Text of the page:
Winter Growth’s buildings are important therapeutic tools. Each space is designed and decorated with purpose from promoting independence to encouraging reminiscence to providing for safe wandering and walking exercise. Above all, our buildings are warm and inviting, an alternative to the fancy hotel or institutional feel of most service environments for seniors. Our participants and residents are not “guests,” but rather extended family members who help to create the home.
All of our buildings have a high level of natural and full spectrum lighting. This envelope of light assists the visually impaired, and potentially lifts the mood and enhances a sense of calm for some.
Wide hallways accommodate assistive devices and allow plenty of room for participants to move about the building. Handrails throughout and a constant elevation are important deterrents to falls. Large pictures with distinct elements promote pleasant reminiscences and interest and encourage strolling around the building several times a day. We often see flexibility, strength, and endurance improve from increased walking.
Our hallways and some of the bedrooms look out over our enclosed courtyards with outdoor furniture, trees, bird feeders, and gardens. Enjoying the fresh air, sunshine, beautiful flowers, and trees in a protected area is therapeutic for most. Since our courtyards are enclosed, they provide an excellent opportunity for those who enjoy being on the move for most of the day. These individuals are able to wander inside and out often reducing their anxiety and helping them to sleep well at night.
All three of our buildings support concurrent programming. Gathering groups of people with similar interests and abilities is vital to Winter Growth style therapeutic programming. Each building has a great room where all can gather to enjoy outside entertainers, sing-a-longs, parties or fitness groups. There are many smaller rooms in each center where groups of eight to fifteen participants meet with an Activity Leader. Participants play scrabble, discuss current events, read and write poetry, work with clay or other art materials, engage in simple sensory experiences, and enjoy many other activities that are meaningful and therapeutic. The separate rooms create the auditory and visual privacy needed to make groups effective.
Two of our activity rooms in each center are used as “home rooms” as well. Participants start their day with snack or breakfast and conversation with staff and friends in their own homeroom. After moving from room to room to attend activity groups, everyone returns to their home base for lunch. This arrangement helps to create a sense of identity and encourages the establishment of friendships.
For those participants who are distracted or further confused by the activity level of the general day program, the Montgomery and Howard Centers offer a gentler version. It is important for some with more advanced dementia or mental illness to come in contact with fewer people—to have a retreat from forty or more people moving throughout the building (many with help) to attend different groups during the day. To address this need, Winter Growth has designed quiet lounges filled with sensory materials, a TV for music and nature videos, recliners, and a table for simple games or crafts. These extra cozy environment allows for the even higher level of individual attention that is needed by this special group of participants.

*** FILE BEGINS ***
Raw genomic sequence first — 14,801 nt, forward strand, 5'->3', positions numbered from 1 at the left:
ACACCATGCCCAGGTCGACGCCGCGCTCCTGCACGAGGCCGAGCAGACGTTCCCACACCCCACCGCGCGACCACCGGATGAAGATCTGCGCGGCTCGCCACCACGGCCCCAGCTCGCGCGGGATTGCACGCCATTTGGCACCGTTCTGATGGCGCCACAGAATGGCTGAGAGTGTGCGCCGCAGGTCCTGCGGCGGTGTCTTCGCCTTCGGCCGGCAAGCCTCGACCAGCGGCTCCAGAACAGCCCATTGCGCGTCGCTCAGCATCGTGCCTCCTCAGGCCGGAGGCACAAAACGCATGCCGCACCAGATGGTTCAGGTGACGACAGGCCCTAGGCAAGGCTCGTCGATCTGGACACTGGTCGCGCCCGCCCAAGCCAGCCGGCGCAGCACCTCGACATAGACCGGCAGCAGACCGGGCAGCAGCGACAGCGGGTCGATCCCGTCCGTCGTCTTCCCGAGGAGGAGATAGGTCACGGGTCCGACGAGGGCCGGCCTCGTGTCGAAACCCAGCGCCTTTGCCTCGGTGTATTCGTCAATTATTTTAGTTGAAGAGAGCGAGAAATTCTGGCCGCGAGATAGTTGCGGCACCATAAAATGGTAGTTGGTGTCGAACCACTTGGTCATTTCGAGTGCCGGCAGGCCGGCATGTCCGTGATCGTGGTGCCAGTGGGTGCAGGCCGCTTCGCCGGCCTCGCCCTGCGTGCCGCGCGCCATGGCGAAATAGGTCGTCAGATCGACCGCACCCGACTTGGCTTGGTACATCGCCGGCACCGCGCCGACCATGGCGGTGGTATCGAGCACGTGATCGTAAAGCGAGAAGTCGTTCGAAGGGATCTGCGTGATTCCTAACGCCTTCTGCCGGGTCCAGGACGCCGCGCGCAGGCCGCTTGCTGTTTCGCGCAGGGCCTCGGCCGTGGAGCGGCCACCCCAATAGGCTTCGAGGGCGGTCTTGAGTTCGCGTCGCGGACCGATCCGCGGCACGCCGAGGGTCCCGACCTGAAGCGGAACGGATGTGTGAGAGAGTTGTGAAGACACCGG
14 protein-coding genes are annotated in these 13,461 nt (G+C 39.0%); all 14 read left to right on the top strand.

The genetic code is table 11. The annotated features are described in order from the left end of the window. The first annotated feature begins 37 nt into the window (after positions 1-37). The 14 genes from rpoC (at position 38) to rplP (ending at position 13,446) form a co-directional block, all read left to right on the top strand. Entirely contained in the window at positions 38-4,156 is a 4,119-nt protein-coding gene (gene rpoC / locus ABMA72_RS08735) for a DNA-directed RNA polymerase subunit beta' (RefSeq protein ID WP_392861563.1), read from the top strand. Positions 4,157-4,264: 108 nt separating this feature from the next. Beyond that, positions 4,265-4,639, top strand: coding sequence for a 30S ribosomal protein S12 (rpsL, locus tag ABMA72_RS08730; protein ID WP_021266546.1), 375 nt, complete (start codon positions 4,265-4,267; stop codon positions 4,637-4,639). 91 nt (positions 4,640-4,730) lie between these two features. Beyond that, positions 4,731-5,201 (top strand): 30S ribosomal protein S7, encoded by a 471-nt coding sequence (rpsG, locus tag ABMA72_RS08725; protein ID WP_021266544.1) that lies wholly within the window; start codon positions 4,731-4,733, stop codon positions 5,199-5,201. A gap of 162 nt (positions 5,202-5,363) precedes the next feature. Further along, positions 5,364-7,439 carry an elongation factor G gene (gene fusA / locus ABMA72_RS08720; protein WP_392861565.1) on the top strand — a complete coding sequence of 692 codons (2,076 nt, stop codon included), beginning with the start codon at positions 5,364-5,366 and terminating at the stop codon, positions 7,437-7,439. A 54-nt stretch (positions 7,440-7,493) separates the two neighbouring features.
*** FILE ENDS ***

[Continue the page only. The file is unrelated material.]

All restrooms are equipped with accessible height toilets, grab bars, and stalls with plenty of room for one or more nurse aides to assist as needed. In multi-stall restrooms, privacy curtains are used rather than stall doors with latches that may impede exit for someone with severe arthritis, dementia, or other debilitating disease. Curtains also allow for the expansion of space that may be needed for staff assisting a participant.
Assisted Living Spaces
The Assisted Living areas of the buildings are designed to reflect a home or bed and breakfast. Each bedroom is furnished differently. Residents are invited to bring their own furniture if they wish, or Winter Growth will furnish their room for them. In either case, no two bedrooms look the same. This is important, not only to help orient people to place, but also to support individuality. Unlike the sterile environment created when every bed, dresser, and chair are ordered from the same catalogue, Winter Growth living spaces are created much the same way that people create spaces in their homes. We believe attention to these subtleties is why people so often comment on how homey our buildings are. One congressional aide said during a visit to Ruth Keeton House, “I love that lounge, [Cooper’s Quarters]. It looks like my Dad’s old den. So many Assisted Living facilities look exactly alike. This looks like a real home.”
When you approach our buildings, you will find the natural cedar and brick materials to be welcoming. You will also note that they were designed to complement the neighborhoods in which they are located. Participants enjoy watching the seasons change in the courtyards and on outside areas of our sites.